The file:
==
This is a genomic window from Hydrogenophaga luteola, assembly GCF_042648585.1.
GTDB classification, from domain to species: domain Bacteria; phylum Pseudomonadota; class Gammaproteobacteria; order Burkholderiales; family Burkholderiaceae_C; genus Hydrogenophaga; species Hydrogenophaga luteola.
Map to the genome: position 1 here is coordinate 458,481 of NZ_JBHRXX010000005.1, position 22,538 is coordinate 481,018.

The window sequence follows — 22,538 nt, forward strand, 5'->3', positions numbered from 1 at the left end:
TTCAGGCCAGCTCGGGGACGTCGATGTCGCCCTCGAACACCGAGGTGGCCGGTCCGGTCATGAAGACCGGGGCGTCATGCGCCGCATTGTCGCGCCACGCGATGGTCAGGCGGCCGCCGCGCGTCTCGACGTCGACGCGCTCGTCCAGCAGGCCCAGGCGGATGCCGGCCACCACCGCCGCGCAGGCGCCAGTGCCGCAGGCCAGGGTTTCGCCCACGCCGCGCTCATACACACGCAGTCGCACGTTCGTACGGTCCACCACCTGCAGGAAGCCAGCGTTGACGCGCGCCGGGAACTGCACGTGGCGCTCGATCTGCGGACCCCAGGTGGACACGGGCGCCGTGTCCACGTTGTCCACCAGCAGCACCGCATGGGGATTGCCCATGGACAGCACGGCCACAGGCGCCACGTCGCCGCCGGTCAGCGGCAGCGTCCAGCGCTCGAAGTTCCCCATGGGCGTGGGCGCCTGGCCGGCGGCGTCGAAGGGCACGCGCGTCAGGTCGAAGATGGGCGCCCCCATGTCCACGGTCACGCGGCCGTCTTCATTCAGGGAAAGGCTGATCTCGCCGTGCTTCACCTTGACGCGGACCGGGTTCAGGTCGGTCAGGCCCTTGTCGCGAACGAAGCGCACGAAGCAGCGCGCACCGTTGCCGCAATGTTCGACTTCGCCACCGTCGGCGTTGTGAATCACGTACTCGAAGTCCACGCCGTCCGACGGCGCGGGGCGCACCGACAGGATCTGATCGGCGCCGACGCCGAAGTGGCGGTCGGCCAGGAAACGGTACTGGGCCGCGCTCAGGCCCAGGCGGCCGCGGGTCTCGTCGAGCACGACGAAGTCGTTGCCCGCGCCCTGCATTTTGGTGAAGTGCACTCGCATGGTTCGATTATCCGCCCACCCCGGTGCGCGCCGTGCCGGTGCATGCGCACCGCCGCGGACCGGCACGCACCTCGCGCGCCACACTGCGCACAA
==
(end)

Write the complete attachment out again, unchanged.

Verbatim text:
This is a genomic window from Hydrogenophaga luteola, assembly GCF_042648585.1.
GTDB classification, from domain to species: domain Bacteria; phylum Pseudomonadota; class Gammaproteobacteria; order Burkholderiales; family Burkholderiaceae_C; genus Hydrogenophaga; species Hydrogenophaga luteola.
Map to the genome: position 1 here is coordinate 458,481 of NZ_JBHRXX010000005.1, position 22,538 is coordinate 481,018.

The window sequence follows — 22,538 nt, forward strand, 5'->3', positions numbered from 1 at the left end:
TTCAGGCCAGCTCGGGGACGTCGATGTCGCCCTCGAACACCGAGGTGGCCGGTCCGGTCATGAAGACCGGGGCGTCATGCGCCGCATTGTCGCGCCACGCGATGGTCAGGCGGCCGCCGCGCGTCTCGACGTCGACGCGCTCGTCCAGCAGGCCCAGGCGGATGCCGGCCACCACCGCCGCGCAGGCGCCAGTGCCGCAGGCCAGGGTTTCGCCCACGCCGCGCTCATACACACGCAGTCGCACGTTCGTACGGTCCACCACCTGCAGGAAGCCAGCGTTGACGCGCGCCGGGAACTGCACGTGGCGCTCGATCTGCGGACCCCAGGTGGACACGGGCGCCGTGTCCACGTTGTCCACCAGCAGCACCGCATGGGGATTGCCCATGGACAGCACGGCCACAGGCGCCACGTCGCCGCCGGTCAGCGGCAGCGTCCAGCGCTCGAAGTTCCCCATGGGCGTGGGCGCCTGGCCGGCGGCGTCGAAGGGCACGCGCGTCAGGTCGAAGATGGGCGCCCCCATGTCCACGGTCACGCGGCCGTCTTCATTCAGGGAAAGGCTGATCTCGCCGTGCTTCACCTTGACGCGGACCGGGTTCAGGTCGGTCAGGCCCTTGTCGCGAACGAAGCGCACGAAGCAGCGCGCACCGTTGCCGCAATGTTCGACTTCGCCACCGTCGGCGTTGTGAATCACGTACTCGAAGTCCACGCCGTCCGACGGCGCGGGGCGCACCGACAGGATCTGATCGGCGCCGACGCCGAAGTGGCGGTCGGCCAGGAAACGGTACTGGGCCGCGCTCAGGCCCAGGCGGCCGCGGGTCTCGTCGAGCACGACGAAGTCGTTGCCCGCGCCCTGCATTTTGGTGAAGTGCACTCGCATGGTTCGATTATCCGCCCACCCCGGTGCGCGCCGTGCCGGTGCATGCGCACCGCCGCGGACCGGCACGCACCTCGCGCGCCACACTGCGCACAA